The Vegan 100 – 100 Things You Should Try

Many of you have probably already seen The Vegan’s Hundred list.  There are other ”Hundred” food memes circulating round the blogosphere (The Omnivore’s Hundred, which started the trend; and The Vegetarian’s Hundred).  Generally these a little bit of fluff we bloggers can use a way of introducing ourselves.  Jane and I don't usually bother with them (do you really care what movies we've seen recently, this is a vegan blog after all).  But I really like this list because it can inspire all of us to try new things.

Here's the basic premise:

1) Copy this list into your own blog, including these instructions.
2) Bold all the items you've eaten.
3) Cross out any items that you would never consider eating.
4) Post a comment here once you've finished and link your post back to this one.
5) Pass it on!

1. Natto (ironically, we just tried this)
2. Green Smoothie (VeganMomma has inspired me, but I'm still a little nervous)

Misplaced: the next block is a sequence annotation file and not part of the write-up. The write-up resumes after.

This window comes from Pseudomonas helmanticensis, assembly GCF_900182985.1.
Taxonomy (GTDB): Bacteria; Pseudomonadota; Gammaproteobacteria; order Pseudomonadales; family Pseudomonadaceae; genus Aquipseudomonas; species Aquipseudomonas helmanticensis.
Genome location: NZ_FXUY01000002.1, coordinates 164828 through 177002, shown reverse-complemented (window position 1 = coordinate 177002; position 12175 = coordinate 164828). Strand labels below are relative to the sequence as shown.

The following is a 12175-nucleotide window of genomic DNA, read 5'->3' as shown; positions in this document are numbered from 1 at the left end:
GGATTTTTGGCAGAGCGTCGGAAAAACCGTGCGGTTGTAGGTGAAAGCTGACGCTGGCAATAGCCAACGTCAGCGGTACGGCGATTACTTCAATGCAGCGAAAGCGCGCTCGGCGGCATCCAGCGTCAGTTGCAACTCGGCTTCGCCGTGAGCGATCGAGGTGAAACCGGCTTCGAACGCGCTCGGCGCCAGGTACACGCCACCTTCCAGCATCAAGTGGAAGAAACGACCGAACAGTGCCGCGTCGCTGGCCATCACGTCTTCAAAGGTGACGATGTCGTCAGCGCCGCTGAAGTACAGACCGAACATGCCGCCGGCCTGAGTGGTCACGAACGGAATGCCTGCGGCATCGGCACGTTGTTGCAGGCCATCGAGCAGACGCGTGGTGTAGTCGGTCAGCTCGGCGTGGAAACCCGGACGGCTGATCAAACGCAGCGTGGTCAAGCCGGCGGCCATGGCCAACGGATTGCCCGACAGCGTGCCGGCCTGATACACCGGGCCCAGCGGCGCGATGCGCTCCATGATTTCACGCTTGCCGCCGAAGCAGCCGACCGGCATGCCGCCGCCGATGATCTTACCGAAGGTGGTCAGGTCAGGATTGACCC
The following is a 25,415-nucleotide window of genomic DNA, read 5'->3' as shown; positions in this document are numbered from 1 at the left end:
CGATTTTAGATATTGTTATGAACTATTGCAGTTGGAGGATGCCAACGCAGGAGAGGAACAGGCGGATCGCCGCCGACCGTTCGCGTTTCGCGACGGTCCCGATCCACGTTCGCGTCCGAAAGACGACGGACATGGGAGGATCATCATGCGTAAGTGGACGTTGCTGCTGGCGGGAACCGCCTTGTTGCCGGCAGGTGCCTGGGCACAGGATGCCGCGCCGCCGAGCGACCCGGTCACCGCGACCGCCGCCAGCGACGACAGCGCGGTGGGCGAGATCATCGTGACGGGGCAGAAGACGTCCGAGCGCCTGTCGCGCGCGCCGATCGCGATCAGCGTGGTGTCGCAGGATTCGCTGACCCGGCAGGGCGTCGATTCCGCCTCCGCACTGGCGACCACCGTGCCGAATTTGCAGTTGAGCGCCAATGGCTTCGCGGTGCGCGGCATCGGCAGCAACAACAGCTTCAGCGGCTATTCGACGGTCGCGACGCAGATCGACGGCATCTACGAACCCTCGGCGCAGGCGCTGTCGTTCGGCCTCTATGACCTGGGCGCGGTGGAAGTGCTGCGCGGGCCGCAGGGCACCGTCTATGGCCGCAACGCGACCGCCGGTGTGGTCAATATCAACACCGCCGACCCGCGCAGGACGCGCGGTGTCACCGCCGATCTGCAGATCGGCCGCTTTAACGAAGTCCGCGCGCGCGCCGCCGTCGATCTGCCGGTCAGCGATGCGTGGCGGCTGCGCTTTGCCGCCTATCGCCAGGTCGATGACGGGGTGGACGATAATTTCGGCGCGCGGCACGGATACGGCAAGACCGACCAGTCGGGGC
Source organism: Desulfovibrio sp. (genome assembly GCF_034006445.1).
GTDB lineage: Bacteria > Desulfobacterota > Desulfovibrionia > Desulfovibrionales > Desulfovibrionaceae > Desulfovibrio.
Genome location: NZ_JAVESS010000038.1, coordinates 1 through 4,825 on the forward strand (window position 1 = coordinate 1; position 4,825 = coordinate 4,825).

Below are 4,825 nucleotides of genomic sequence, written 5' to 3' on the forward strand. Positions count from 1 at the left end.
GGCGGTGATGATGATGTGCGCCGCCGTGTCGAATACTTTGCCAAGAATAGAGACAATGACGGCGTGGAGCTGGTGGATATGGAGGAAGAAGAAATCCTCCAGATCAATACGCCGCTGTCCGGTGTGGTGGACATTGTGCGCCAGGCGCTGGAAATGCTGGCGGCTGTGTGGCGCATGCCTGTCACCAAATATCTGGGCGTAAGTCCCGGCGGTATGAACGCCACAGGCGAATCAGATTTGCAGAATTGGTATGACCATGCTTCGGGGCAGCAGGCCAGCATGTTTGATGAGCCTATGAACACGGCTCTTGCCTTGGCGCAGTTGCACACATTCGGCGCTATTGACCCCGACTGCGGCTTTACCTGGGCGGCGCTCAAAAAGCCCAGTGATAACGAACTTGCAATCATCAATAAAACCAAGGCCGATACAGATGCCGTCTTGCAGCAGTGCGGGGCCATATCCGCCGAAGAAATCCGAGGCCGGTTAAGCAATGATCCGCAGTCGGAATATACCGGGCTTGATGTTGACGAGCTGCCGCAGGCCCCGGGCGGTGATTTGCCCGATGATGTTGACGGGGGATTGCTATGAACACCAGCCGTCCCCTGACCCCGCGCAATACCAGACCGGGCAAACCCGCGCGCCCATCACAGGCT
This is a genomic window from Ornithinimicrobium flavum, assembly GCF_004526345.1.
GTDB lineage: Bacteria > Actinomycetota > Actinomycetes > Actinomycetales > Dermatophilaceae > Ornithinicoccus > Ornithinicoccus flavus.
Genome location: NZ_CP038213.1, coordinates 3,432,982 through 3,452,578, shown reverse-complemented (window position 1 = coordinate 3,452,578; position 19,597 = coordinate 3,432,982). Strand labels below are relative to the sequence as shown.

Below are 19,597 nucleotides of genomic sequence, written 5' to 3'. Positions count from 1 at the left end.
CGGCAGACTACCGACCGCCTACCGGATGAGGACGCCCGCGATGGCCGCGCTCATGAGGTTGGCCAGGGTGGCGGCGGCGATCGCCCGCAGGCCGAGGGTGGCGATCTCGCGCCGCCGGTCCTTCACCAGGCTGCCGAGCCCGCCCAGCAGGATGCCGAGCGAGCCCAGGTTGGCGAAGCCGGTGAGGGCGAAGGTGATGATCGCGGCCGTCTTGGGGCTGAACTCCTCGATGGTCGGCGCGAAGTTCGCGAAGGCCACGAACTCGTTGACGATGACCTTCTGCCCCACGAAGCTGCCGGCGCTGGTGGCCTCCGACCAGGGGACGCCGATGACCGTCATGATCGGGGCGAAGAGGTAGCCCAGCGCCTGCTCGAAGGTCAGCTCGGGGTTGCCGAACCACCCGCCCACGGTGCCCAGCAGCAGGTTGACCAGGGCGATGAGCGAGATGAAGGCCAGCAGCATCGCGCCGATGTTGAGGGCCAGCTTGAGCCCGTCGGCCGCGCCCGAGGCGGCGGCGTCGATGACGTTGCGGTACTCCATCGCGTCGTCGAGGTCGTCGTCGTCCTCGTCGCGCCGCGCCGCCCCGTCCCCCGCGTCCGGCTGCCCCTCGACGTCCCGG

3. Tofu Scramble (not just for breakfast)
4. Haggis (vegan haggis?  Huh?)
5. Mangosteen (I've never even heard of this)
6. Creme brulee (oh Jane, can you find a vegan version of this?)
7. Fondue (aahhh the 70s.  I have fond memories of my parents having fondue parties)
8. Marmite/Vegemite (once was enough!)
9. Borscht (this might be the way we get over our beet phobia)
10. Baba ghanoush - (Yum!)
11. Nachos
12. Authentic soba noodles
13. PB&J sandwich
14. Aloo gobi
15. Taco from a street cart
16. Boba Tea - (two things to look out for here - milk and honey, if you don't eat it.  Often the tea is prepared with milk, and the tapioca "pearls" can be either soaked in sugar or honey... so make sure to ask, or read the label.)
17. Black truffle - (I have the oil, does that count?)
18. Fruit wine made from something other than grapes
19. Gyoza - (can't get enough dumplings)
20. Vanilla ice cream (Not as good as the vegan chocolate ice cream)
21. Heirloom tomatoes (from our garden)
22. Fresh wild berries
23. Ceviche (I didn't know this could be veganized...)
24. Rice and beans
25. Knish (often made with butter, milk, eggs... so ASK)
26. Raw scotch bonnet pepper (hot, hot, hot)
27. Dulce de leche (vegan?)
28. Caviar (I've eaten caviar in my pre-vegan days, but never a vegan version)
29. Baklava
30. Pate (the goose will thank you)
31. Wasabi peas (I don't understand the appeal)